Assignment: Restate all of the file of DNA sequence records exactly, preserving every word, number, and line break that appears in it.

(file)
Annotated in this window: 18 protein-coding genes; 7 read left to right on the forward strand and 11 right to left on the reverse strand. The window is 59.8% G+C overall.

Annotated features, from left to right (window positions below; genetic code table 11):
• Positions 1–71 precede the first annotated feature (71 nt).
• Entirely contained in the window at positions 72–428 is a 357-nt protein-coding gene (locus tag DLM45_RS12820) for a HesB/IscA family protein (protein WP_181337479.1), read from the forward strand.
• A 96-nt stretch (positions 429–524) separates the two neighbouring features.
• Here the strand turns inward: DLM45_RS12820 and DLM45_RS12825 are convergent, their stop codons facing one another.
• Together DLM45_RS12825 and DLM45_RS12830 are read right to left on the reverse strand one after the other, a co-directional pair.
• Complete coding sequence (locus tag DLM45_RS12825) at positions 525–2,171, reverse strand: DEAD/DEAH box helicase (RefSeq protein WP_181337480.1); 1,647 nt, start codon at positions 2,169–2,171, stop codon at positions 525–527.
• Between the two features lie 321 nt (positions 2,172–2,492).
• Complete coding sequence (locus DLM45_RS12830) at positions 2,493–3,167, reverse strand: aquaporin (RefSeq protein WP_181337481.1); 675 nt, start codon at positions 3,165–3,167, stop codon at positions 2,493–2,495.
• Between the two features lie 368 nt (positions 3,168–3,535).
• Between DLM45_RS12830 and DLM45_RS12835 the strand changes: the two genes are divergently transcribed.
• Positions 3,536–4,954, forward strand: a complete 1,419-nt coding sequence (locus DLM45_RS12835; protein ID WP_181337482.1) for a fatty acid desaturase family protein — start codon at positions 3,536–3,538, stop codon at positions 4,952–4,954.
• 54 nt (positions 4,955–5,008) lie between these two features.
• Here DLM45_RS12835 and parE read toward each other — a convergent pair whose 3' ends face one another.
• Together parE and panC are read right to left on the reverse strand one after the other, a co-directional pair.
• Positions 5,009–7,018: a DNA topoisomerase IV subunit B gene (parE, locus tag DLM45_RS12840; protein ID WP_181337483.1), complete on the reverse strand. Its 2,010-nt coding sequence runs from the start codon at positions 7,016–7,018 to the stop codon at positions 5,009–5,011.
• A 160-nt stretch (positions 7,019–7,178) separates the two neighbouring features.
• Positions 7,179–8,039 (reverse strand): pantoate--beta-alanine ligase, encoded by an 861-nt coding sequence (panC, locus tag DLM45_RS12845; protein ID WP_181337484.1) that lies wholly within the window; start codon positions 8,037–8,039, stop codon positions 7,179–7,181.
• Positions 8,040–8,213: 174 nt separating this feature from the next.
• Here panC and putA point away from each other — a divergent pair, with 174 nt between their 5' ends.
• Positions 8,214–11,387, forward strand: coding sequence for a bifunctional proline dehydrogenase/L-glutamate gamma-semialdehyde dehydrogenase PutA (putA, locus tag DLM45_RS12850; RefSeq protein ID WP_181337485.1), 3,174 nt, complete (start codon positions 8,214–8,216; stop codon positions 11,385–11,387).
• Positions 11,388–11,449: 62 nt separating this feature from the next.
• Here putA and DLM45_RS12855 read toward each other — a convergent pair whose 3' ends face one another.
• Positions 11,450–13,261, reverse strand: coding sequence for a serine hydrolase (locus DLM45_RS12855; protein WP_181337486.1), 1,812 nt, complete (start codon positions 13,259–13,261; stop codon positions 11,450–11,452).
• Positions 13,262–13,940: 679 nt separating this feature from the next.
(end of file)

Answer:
Annotated in this window: 18 protein-coding genes; 7 read left to right on the forward strand and 11 right to left on the reverse strand. The window is 59.8% G+C overall.

Annotated features, from left to right (window positions below; genetic code table 11):
• Positions 1–71 precede the first annotated feature (71 nt).
• Entirely contained in the window at positions 72–428 is a 357-nt protein-coding gene (locus tag DLM45_RS12820) for a HesB/IscA family protein (protein WP_181337479.1), read from the forward strand.
• A 96-nt stretch (positions 429–524) separates the two neighbouring features.
• Here the strand turns inward: DLM45_RS12820 and DLM45_RS12825 are convergent, their stop codons facing one another.
• Together DLM45_RS12825 and DLM45_RS12830 are read right to left on the reverse strand one after the other, a co-directional pair.
• Complete coding sequence (locus tag DLM45_RS12825) at positions 525–2,171, reverse strand: DEAD/DEAH box helicase (RefSeq protein WP_181337480.1); 1,647 nt, start codon at positions 2,169–2,171, stop codon at positions 525–527.
• Between the two features lie 321 nt (positions 2,172–2,492).
• Complete coding sequence (locus DLM45_RS12830) at positions 2,493–3,167, reverse strand: aquaporin (RefSeq protein WP_181337481.1); 675 nt, start codon at positions 3,165–3,167, stop codon at positions 2,493–2,495.
• Between the two features lie 368 nt (positions 3,168–3,535).
• Between DLM45_RS12830 and DLM45_RS12835 the strand changes: the two genes are divergently transcribed.
• Positions 3,536–4,954, forward strand: a complete 1,419-nt coding sequence (locus DLM45_RS12835; protein ID WP_181337482.1) for a fatty acid desaturase family protein — start codon at positions 3,536–3,538, stop codon at positions 4,952–4,954.
• 54 nt (positions 4,955–5,008) lie between these two features.
• Here DLM45_RS12835 and parE read toward each other — a convergent pair whose 3' ends face one another.
• Together parE and panC are read right to left on the reverse strand one after the other, a co-directional pair.
• Positions 5,009–7,018: a DNA topoisomerase IV subunit B gene (parE, locus tag DLM45_RS12840; protein ID WP_181337483.1), complete on the reverse strand. Its 2,010-nt coding sequence runs from the start codon at positions 7,016–7,018 to the stop codon at positions 5,009–5,011.
• A 160-nt stretch (positions 7,019–7,178) separates the two neighbouring features.
• Positions 7,179–8,039 (reverse strand): pantoate--beta-alanine ligase, encoded by an 861-nt coding sequence (panC, locus tag DLM45_RS12845; protein ID WP_181337484.1) that lies wholly within the window; start codon positions 8,037–8,039, stop codon positions 7,179–7,181.
• Positions 8,040–8,213: 174 nt separating this feature from the next.
• Here panC and putA point away from each other — a divergent pair, with 174 nt between their 5' ends.
• Positions 8,214–11,387, forward strand: coding sequence for a bifunctional proline dehydrogenase/L-glutamate gamma-semialdehyde dehydrogenase PutA (putA, locus tag DLM45_RS12850; RefSeq protein ID WP_181337485.1), 3,174 nt, complete (start codon positions 8,214–8,216; stop codon positions 11,385–11,387).
• Positions 11,388–11,449: 62 nt separating this feature from the next.
• Here putA and DLM45_RS12855 read toward each other — a convergent pair whose 3' ends face one another.
• Positions 11,450–13,261, reverse strand: coding sequence for a serine hydrolase (locus DLM45_RS12855; protein WP_181337486.1), 1,812 nt, complete (start codon positions 13,259–13,261; stop codon positions 11,450–11,452).
• Positions 13,262–13,940: 679 nt separating this feature from the next.